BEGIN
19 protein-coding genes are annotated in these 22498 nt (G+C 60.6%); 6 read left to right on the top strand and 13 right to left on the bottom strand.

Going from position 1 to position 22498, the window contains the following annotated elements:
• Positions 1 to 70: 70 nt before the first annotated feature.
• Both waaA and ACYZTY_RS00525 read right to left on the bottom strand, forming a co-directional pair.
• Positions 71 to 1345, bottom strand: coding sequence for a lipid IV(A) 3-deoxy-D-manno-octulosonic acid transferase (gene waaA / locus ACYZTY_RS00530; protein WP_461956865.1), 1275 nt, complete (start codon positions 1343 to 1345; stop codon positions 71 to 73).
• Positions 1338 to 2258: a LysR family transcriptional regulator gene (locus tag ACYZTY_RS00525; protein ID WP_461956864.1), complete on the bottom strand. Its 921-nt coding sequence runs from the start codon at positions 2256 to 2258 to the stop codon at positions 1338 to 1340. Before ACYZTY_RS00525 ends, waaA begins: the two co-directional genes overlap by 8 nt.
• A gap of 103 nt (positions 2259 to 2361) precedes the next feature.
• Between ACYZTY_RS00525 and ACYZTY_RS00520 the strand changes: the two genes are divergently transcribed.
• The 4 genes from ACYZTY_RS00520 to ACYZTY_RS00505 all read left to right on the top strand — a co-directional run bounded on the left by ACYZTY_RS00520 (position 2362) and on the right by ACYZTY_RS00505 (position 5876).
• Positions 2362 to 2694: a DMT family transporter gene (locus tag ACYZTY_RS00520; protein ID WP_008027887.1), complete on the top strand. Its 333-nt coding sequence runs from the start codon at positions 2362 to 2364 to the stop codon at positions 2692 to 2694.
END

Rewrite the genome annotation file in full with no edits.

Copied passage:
19 protein-coding genes are annotated in these 22498 nt (G+C 60.6%); 6 read left to right on the top strand and 13 right to left on the bottom strand.

Going from position 1 to position 22498, the window contains the following annotated elements:
• Positions 1 to 70: 70 nt before the first annotated feature.
• Both waaA and ACYZTY_RS00525 read right to left on the bottom strand, forming a co-directional pair.
• Positions 71 to 1345, bottom strand: coding sequence for a lipid IV(A) 3-deoxy-D-manno-octulosonic acid transferase (gene waaA / locus ACYZTY_RS00530; protein WP_461956865.1), 1275 nt, complete (start codon positions 1343 to 1345; stop codon positions 71 to 73).
• Positions 1338 to 2258: a LysR family transcriptional regulator gene (locus tag ACYZTY_RS00525; protein ID WP_461956864.1), complete on the bottom strand. Its 921-nt coding sequence runs from the start codon at positions 2256 to 2258 to the stop codon at positions 1338 to 1340. Before ACYZTY_RS00525 ends, waaA begins: the two co-directional genes overlap by 8 nt.
• A gap of 103 nt (positions 2259 to 2361) precedes the next feature.
• Between ACYZTY_RS00525 and ACYZTY_RS00520 the strand changes: the two genes are divergently transcribed.
• The 4 genes from ACYZTY_RS00520 to ACYZTY_RS00505 all read left to right on the top strand — a co-directional run bounded on the left by ACYZTY_RS00520 (position 2362) and on the right by ACYZTY_RS00505 (position 5876).
• Positions 2362 to 2694: a DMT family transporter gene (locus tag ACYZTY_RS00520; protein ID WP_008027887.1), complete on the top strand. Its 333-nt coding sequence runs from the start codon at positions 2362 to 2364 to the stop codon at positions 2692 to 2694.